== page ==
rear of Number 4, the Circus. Notice the lack of grass; that is
because they hadn't invented lawn mowers yet.
(Editor's Note: that is actually true.)

This is the oldest house in Bath, which means, in 1482, there was just
this house sitting by itself near the river with nothing but fields around it.
(Editor's Note: this, actually, is not.)

Almost anywhere you go in Bath there are stunning sights.
We ran across this--Camden Crescent--during an aimless ramble.

This is the view the people lucky (and rich) enough to live
in Camden Crescent have.

The Pulteney Bridge.

On the bridge; I walked across it without knowing it was a bridge.

How many beers did it take to make this sign necessary?

View as we walked down the hill on the way to the station.

One last glimpse at a very beautiful and historic city.

Sorry about all the photos, but I hope you enjoyed looking at them as much as I enjoyed taking them. And, really, you need to get to Bath.

Monday, January 14, 2013

But First a Word about the Hotel

We just got back from Bath. It is an amazing place. You must go visit it immediately. Go ahead; I’ll wait.

Back so soon? Wasn’t it grand? Well, before we start exchanging snapshots (and believe me, I have plenty) I want to tell you about the hotel.

The Lansdown Grove Hotel is a marvelous place with grand views, bright rooms and a staff of polite and accommodating Eastern Europeans. The food was superb, the atmosphere convivial and the overall impression one of olde worlde charm. I highly recommend it.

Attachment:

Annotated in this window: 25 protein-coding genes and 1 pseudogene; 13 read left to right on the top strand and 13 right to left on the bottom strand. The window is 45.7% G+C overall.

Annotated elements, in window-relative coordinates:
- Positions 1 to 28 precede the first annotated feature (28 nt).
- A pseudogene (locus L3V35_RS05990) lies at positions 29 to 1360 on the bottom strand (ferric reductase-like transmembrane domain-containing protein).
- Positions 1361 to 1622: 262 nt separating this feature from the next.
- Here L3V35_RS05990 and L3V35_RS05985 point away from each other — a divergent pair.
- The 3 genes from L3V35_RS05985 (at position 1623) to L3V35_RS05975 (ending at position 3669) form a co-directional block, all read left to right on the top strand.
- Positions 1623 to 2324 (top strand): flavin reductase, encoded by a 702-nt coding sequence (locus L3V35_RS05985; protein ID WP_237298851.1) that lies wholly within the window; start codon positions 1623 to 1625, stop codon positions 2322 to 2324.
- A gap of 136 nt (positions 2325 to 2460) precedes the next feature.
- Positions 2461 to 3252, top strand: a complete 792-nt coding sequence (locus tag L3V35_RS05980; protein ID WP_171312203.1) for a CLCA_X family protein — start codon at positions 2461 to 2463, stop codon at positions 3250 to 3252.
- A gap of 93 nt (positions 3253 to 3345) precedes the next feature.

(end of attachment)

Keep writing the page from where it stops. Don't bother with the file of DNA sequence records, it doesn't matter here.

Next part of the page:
This was the same hotel my wife and a few of her friends stayed in while she left me without adult supervision back in October and I was, therefore, aware of the dinner routine, which basically assigned you to a table where you sat for the remainder of the week. This worked fine on day one, but on the second day, there was another couple in our seats!

In looking back, I am sure what happened was that this couple had come into the dining room only to find their own table occupied, forcing them to take a different one. The people at their table, naturally, had also likely been deposed from their rightful seats by another deposed couple. All of this could have been traced back to a single, negligent couple who just swooned in and took the first table to strike their fancy. The cheek!

But instead of ferreting them out, we just took a vacant table, no doubt deposing yet another hapless couple. For the remainder of the week, anarchy reigned.

Another notable dining room feature was Natasha. This isn’t her real name, but she never wore her name tag so, really, it’s her fault I have to stoop to stereotyping. Anyway, Natasha was a perfectly lovely young woman, tall, slender, blonde, with an admirable grasp of the English language. But she hailed from one of the half-dozen countries that sprung up like mushrooms after the disintegration of the Evil Empire and, with her rapid-fire speech and thick, Soviet accent, you tended to feel like you were being interrogated by the KGB rather than engaging in polite banter.

When Natasha asked, “Did you enjoy your meal?” she asked it in a way that made you certain, “YES! Very much!” was the only acceptable answer, at least if you wanted to see your wife and children again.

The rooms were bright and airy and well appointed. Ours even came with a balcony and a stunning view. The balcony was a shared walkway, but it was still a nice feature and would have made a lovely place for morning coffee if it hadn’t been so cold.